Good changes for the PPTA

Published 10:00 pm Friday, December 12, 2014

One of the first and most important orders of business for the Virginia General Assembly when it convenes in January will be an overhaul of the commonwealth’s abused and battered Public-Private Transportation Act, which was established as a means by which major transportation and other infrastructure “P3” projects could be completed under Public-Private Partnerships.

The act dates to the latter part of the 20th century, when the state legislature began to notice that important transportation priorities were going unmet because of the inability or unwillingness of the General Assembly to fund them through tax dollars and tolls. Getting private investment in the projects, it was reasoned, would shift some of the risk of those projects to the private sector and reduce the burden on taxpayers by giving interested companies the long-term financial incentive to help pay for projects in the short term.

P3 might have worked in some places and on some projects, but the process failed taxpayers utterly when former Gov. Bob McDonnell decided to use it to force unpopular and expensive projects on Hampton Roads, while denying the General Assembly any oversight of the contracts or their costs.

Email newsletter signup

Among the results was a commuter-crushing 56-year contract with the company that is collecting ever-increasing tolls in exchange for work on various river crossings in Hampton Roads. Another result was $300 million spent on a project to improve Route 460 that never progressed to the stage of turning soil. And finally, McDonnell’s abuse of the P3 process nearly cost Virginia control of one of its most important economic assets, the Port of Virginia.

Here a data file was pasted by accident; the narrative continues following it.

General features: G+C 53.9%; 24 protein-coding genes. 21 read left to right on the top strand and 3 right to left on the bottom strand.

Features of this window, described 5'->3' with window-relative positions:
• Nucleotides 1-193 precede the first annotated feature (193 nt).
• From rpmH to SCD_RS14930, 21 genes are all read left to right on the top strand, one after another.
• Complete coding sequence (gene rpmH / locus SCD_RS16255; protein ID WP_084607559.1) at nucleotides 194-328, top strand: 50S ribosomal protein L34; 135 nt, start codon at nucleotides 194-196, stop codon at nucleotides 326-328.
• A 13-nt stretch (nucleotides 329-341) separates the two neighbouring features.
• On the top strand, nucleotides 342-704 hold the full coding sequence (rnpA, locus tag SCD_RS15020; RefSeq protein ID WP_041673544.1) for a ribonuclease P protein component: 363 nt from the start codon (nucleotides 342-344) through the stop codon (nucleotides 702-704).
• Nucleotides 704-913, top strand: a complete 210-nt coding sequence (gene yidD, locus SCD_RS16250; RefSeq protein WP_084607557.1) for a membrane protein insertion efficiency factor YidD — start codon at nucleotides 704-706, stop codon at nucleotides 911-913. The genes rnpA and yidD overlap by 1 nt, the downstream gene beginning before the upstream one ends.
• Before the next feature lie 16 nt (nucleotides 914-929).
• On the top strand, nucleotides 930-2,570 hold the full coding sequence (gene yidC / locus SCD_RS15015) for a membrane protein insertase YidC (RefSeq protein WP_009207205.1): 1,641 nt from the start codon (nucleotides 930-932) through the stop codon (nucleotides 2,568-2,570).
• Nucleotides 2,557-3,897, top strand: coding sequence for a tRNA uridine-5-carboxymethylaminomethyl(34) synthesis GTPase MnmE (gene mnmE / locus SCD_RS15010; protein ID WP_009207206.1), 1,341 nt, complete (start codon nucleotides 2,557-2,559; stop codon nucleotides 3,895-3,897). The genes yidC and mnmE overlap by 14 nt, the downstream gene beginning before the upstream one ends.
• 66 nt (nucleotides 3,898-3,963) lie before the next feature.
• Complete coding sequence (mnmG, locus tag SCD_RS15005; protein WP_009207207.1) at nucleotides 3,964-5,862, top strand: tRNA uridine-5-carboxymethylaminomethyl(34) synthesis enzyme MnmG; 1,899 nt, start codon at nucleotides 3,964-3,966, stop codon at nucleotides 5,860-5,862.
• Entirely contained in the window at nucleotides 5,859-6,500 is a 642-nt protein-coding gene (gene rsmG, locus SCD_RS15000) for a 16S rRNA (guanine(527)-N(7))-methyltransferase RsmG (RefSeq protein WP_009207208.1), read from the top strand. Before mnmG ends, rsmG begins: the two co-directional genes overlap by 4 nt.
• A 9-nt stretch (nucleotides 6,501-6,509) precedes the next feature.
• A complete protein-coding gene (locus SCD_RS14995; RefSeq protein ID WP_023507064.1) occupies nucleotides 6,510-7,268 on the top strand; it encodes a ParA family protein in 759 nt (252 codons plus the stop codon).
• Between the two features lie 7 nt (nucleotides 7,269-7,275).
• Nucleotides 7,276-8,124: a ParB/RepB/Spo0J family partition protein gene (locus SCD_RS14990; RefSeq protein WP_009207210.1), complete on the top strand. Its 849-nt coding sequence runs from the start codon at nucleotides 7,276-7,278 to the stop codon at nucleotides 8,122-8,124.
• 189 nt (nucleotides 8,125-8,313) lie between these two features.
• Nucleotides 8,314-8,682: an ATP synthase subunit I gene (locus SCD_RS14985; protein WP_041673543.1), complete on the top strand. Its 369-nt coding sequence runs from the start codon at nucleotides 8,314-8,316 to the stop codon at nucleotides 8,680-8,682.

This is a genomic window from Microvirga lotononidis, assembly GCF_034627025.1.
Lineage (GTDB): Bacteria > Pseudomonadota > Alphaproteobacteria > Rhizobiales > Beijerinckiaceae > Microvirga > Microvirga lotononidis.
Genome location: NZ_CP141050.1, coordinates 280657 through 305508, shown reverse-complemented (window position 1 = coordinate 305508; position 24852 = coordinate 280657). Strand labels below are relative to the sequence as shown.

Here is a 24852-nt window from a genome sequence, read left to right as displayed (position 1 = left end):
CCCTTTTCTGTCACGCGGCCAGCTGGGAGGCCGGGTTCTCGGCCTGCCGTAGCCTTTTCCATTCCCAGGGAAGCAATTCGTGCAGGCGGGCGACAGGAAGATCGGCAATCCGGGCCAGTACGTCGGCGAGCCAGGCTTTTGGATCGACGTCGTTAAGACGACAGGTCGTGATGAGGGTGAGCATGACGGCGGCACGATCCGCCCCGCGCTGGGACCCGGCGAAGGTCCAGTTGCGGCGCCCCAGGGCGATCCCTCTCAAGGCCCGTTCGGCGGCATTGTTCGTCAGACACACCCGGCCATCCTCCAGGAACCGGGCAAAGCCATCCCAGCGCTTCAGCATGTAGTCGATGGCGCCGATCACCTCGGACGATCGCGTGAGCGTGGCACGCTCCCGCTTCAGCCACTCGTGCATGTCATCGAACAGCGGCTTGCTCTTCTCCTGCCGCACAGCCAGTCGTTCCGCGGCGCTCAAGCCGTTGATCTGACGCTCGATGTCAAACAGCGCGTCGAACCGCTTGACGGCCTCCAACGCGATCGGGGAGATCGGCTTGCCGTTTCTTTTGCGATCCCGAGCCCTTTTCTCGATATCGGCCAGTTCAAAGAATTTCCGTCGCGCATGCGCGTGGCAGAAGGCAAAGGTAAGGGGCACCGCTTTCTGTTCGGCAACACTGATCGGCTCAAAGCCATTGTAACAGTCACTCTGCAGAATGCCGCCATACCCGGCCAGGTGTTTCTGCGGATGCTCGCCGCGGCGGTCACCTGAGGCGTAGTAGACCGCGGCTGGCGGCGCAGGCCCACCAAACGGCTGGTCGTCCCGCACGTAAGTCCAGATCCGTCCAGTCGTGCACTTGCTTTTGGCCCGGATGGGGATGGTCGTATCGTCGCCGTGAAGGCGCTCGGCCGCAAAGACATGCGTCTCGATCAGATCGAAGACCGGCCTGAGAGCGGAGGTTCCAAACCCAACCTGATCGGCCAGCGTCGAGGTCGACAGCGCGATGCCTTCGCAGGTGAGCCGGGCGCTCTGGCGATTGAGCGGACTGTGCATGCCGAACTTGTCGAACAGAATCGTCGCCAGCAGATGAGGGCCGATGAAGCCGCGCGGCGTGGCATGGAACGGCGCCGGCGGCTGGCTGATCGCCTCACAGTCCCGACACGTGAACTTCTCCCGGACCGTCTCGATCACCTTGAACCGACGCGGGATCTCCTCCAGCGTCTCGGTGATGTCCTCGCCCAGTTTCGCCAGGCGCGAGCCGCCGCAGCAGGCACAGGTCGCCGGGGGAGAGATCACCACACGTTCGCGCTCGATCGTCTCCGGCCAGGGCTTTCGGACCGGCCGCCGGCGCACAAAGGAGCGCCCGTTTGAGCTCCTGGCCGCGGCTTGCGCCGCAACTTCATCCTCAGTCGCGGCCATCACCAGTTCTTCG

Given the way the PPTA was misused by the McDonnell administration — and especially the way the governor used it to remove elected leaders from oversight of the contractual process on projects that would cost billions in taxes and tolls — there was little or no chance it could be used again for substantive transportation projects in Virginia without some new safeguards being erected.

Fortunately, both the legislature and the administration of Gov. Terry McAuliffe have made updating the legislation a top priority for the coming legislative session, and Suffolk Delegate Chris Jones (R-76th) is at the center of the negotiations over the necessary changes. He and Transportation Secretary Aubrey Lane have come together to work out a plan that would preserve this important alternative for funding and completing major infrastructure projects, while preserving the even more important concepts of legislative oversight, separation of powers, checks and balances and fiscal restraint.

It’s still too early to know exactly how the new PPTA will look, but early indications seem to indicate that all parties have come to the commonsense understanding that one man should not be allowed to have the power to circumvent the people and their elected representatives in pursuit of his own agenda. That’s a good start.